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Uber's Security Breach - Hackers Are Exploiting Users With A Phishing Email

By Kachi Ojieh Friday, November 24, 2017
uber car
57 million drivers and users are really having a bad time with Uber's recently uncovered security breach which resulted from a hack. Not to put you on tension – what the hackers got away with was merely names, email addresses, and phone numbers although the way Uber is treating it is the issue at hand.

Despite the fact that the hack occurred in 2016, Uber still hasn't reached the users whose information was stolen, and hackers are now capitalizing on that.

Dale Meredith, an IT Trainer and security consultant shared an email he got on twitter. The email which is intended to exploit users looks like it originated from Uber, however with a special trick – it’s created like the conventional email which companies sends to users to apologize after an information breach.

The letter begins in this tone “Our deepest apologies…” and further says “You may have heard that Uber was compromised last year. We are sorry to inform you that your information was, unfortunately, confirmed to be part of the breach. Please click below to confirm you’ve received this message and change your password.”

Anyways, if users click on the link contained in the message, a page is opened with input box for them to enter their old password and new passwords. The danger lies when the hackers get the needed credentials and goes straight to access the user’s Uber account. A terrible practice by most internet users is that they reuse a single username and password across different websites, which simply means that the hackers can now have access to their Facebook, Twitter, Bank Accounts etc and quickly change the user login details too.

This is a wakeup call for people who are fond of clicking on links found in security emails rather than making use of the verified app provided by the company to tread cautiously. Uber has to fix this mess quickly.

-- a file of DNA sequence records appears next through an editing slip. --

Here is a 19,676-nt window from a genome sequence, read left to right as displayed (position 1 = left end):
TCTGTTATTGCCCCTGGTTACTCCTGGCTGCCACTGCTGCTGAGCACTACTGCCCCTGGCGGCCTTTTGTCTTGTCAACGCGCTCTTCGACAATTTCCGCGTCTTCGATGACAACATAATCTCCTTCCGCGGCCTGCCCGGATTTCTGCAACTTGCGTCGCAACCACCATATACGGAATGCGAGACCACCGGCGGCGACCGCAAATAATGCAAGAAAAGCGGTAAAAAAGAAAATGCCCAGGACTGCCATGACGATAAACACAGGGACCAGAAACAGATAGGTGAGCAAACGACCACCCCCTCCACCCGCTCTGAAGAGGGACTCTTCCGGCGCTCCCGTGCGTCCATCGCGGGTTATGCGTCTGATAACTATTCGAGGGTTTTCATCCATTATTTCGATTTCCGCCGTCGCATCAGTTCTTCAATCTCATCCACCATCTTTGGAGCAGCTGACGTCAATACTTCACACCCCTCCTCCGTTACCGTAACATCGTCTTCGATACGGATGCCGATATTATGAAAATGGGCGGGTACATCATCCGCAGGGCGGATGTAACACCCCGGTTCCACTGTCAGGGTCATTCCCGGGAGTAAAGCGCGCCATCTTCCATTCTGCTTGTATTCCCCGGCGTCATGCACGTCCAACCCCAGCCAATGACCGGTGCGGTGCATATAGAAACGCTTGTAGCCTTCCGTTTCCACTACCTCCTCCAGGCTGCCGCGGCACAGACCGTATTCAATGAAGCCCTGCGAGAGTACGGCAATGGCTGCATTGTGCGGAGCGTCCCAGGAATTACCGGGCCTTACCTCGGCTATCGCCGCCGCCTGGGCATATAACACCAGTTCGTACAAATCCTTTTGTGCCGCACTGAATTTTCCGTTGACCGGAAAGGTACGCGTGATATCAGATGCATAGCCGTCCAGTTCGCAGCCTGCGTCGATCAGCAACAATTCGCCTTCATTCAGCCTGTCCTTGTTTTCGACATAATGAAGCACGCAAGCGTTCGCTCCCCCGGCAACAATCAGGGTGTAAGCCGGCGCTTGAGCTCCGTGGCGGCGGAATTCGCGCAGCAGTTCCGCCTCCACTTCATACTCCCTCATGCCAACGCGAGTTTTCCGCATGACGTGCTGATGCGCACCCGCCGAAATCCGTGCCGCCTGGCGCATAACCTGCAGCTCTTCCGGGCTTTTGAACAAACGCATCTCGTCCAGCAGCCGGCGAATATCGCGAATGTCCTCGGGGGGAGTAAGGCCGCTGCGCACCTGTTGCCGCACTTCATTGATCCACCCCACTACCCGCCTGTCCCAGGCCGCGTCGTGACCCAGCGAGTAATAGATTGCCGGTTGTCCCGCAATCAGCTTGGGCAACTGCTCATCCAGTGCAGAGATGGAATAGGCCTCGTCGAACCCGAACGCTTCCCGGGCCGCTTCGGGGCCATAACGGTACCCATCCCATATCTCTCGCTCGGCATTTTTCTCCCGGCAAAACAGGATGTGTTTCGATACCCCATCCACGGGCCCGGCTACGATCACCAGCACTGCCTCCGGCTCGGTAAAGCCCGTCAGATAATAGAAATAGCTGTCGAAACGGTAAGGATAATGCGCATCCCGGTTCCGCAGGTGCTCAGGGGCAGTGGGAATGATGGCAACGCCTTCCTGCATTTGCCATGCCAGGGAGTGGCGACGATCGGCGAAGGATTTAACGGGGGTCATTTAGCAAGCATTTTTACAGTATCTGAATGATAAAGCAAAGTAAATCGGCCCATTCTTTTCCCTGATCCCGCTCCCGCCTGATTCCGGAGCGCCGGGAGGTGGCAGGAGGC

uber car
57 million drivers and users are really having a bad time with Uber's recently uncovered security breach which resulted from a hack. Not to put you on tension – what the hackers got away with was merely names, email addresses, and phone numbers although the way Uber is treating it is the issue at hand.

Despite the fact that the hack occurred in 2016, Uber still hasn't reached the users whose information was stolen, and hackers are now capitalizing on that.

Dale Meredith, an IT Trainer and security consultant shared an email he got on twitter. The email which is intended to exploit users looks like it originated from Uber, however with a special trick – it’s created like the conventional email which companies sends to users to apologize after an information breach.

The letter begins in this tone “Our deepest apologies…” and further says “You may have heard that Uber was compromised last year. We are sorry to inform you that your information was, unfortunately, confirmed to be part of the breach. Please click below to confirm you’ve received this message and change your password.”

Anyways, if users click on the link contained in the message, a page is opened with input box for them to enter their old password and new passwords. The danger lies when the hackers get the needed credentials and goes straight to access the user’s Uber account. A terrible practice by most internet users is that they reuse a single username and password across different websites, which simply means that the hackers can now have access to their Facebook, Twitter, Bank Accounts etc and quickly change the user login details too.

This is a wakeup call for people who are fond of clicking on links found in security emails rather than making use of the verified app provided by the company to tread cautiously. Uber has to fix this mess quickly.

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Kachi Ojieh
Kachi Ojieh

"Tech Is Before Anything Else since 2017". Kachi Ojieh is the CEO and Founder of Tech Is Bae. An enthusiastic blogger with the heart to unify all tech lovers across the globe. Currently working to make sure readers keep coming back for more.

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